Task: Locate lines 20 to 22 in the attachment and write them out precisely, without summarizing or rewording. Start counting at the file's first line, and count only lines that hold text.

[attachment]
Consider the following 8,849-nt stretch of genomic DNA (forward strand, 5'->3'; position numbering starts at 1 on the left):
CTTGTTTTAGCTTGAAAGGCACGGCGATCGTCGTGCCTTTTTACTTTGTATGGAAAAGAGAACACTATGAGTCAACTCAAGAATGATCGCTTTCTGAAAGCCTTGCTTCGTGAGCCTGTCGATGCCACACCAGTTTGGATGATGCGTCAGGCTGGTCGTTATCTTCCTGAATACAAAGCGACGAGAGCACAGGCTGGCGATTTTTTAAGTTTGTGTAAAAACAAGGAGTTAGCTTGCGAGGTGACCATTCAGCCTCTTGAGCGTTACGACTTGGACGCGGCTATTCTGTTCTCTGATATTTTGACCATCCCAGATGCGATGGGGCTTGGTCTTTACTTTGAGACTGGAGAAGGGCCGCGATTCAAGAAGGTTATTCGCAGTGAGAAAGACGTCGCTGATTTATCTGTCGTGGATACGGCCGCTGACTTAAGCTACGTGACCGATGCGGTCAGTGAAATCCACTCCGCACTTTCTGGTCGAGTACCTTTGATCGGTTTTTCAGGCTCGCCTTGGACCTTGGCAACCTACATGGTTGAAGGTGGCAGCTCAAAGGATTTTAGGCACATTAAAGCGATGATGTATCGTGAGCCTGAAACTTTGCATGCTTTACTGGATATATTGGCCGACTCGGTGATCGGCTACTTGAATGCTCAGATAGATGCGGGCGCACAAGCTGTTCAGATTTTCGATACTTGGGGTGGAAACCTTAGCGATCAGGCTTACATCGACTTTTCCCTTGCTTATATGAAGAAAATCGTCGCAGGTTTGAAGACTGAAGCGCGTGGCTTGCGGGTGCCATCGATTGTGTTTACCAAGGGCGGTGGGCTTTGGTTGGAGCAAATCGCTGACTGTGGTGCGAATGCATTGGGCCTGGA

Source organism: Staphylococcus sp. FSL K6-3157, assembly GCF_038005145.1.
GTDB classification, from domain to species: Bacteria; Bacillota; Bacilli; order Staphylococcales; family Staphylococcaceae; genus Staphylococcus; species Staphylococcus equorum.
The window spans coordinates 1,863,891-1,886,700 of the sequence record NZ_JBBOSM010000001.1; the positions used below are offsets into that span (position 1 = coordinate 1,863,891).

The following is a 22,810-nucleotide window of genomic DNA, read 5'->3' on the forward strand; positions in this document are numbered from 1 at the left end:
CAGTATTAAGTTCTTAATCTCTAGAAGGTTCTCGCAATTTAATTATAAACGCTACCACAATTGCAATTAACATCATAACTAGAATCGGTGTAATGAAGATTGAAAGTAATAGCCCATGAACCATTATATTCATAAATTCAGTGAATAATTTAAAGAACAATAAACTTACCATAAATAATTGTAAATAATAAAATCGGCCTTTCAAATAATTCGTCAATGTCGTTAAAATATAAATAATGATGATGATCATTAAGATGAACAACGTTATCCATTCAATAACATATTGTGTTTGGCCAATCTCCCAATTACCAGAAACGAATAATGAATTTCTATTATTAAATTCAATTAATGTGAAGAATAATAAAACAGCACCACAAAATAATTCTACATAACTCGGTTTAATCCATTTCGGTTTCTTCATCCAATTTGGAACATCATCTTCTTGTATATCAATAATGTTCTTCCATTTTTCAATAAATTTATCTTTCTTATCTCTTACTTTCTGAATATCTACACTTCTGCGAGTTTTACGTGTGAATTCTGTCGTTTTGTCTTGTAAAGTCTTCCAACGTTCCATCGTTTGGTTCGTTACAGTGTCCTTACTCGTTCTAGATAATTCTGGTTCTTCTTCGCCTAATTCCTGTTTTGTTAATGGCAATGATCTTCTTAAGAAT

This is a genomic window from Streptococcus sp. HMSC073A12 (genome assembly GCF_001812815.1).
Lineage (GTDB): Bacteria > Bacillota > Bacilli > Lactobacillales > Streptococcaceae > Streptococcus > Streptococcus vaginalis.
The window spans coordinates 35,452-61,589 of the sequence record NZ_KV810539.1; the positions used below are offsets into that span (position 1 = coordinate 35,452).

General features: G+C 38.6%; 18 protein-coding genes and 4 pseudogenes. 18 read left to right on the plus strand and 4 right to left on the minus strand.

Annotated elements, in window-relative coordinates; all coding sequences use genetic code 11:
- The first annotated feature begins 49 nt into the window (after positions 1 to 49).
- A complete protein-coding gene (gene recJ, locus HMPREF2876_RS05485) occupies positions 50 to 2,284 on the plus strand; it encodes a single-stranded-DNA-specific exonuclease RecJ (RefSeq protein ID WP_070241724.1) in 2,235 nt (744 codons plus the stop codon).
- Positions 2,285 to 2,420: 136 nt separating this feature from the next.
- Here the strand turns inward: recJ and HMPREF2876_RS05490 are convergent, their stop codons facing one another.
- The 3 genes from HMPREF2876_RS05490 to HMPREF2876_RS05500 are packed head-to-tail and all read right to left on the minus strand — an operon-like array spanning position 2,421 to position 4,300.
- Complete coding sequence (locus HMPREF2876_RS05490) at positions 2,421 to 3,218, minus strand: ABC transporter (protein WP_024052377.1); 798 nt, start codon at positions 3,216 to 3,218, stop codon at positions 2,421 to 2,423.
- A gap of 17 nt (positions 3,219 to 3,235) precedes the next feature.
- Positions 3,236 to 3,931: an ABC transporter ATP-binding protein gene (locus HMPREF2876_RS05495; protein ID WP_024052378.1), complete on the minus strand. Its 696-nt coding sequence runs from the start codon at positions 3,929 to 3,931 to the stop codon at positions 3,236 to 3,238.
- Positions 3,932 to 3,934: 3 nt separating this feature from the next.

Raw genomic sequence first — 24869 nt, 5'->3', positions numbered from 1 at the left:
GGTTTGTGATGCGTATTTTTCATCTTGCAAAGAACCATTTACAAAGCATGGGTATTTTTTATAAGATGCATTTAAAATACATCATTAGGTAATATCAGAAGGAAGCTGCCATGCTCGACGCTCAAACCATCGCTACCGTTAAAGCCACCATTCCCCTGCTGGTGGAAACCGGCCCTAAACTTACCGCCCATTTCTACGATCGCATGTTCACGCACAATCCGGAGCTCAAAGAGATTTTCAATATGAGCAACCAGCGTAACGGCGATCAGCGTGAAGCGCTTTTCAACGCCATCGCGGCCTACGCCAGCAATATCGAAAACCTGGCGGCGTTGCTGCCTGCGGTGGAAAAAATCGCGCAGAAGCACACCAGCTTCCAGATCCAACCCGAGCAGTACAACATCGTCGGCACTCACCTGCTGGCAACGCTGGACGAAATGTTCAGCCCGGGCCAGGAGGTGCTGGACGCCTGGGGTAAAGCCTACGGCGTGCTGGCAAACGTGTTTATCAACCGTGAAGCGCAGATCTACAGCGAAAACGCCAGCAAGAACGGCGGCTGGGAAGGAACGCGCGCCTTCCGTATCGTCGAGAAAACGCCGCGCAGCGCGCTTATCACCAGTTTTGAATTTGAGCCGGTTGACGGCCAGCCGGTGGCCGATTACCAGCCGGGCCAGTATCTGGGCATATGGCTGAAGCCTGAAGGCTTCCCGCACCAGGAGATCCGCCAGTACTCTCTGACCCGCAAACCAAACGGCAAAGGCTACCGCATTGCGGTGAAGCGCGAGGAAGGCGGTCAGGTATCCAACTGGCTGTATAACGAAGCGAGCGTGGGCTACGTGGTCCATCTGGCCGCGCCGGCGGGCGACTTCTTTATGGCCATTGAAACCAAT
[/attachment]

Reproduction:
- Positions 3,236 to 3,931: an ABC transporter ATP-binding protein gene (locus HMPREF2876_RS05495; protein ID WP_024052378.1), complete on the minus strand. Its 696-nt coding sequence runs from the start codon at positions 3,929 to 3,931 to the stop codon at positions 3,236 to 3,238.
- Positions 3,932 to 3,934: 3 nt separating this feature from the next.

Raw genomic sequence first — 24869 nt, 5'->3', positions numbered from 1 at the left: